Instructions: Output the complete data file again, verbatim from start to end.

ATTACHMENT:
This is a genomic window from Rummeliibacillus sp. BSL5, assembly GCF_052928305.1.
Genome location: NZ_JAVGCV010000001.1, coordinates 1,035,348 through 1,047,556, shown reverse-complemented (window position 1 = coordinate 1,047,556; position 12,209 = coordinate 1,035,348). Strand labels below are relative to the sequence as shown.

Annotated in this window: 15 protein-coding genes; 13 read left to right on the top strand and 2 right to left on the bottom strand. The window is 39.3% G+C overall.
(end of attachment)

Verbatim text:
This is a genomic window from Rummeliibacillus sp. BSL5, assembly GCF_052928305.1.
Genome location: NZ_JAVGCV010000001.1, coordinates 1,035,348 through 1,047,556, shown reverse-complemented (window position 1 = coordinate 1,047,556; position 12,209 = coordinate 1,035,348). Strand labels below are relative to the sequence as shown.

Annotated in this window: 15 protein-coding genes; 13 read left to right on the top strand and 2 right to left on the bottom strand. The window is 39.3% G+C overall.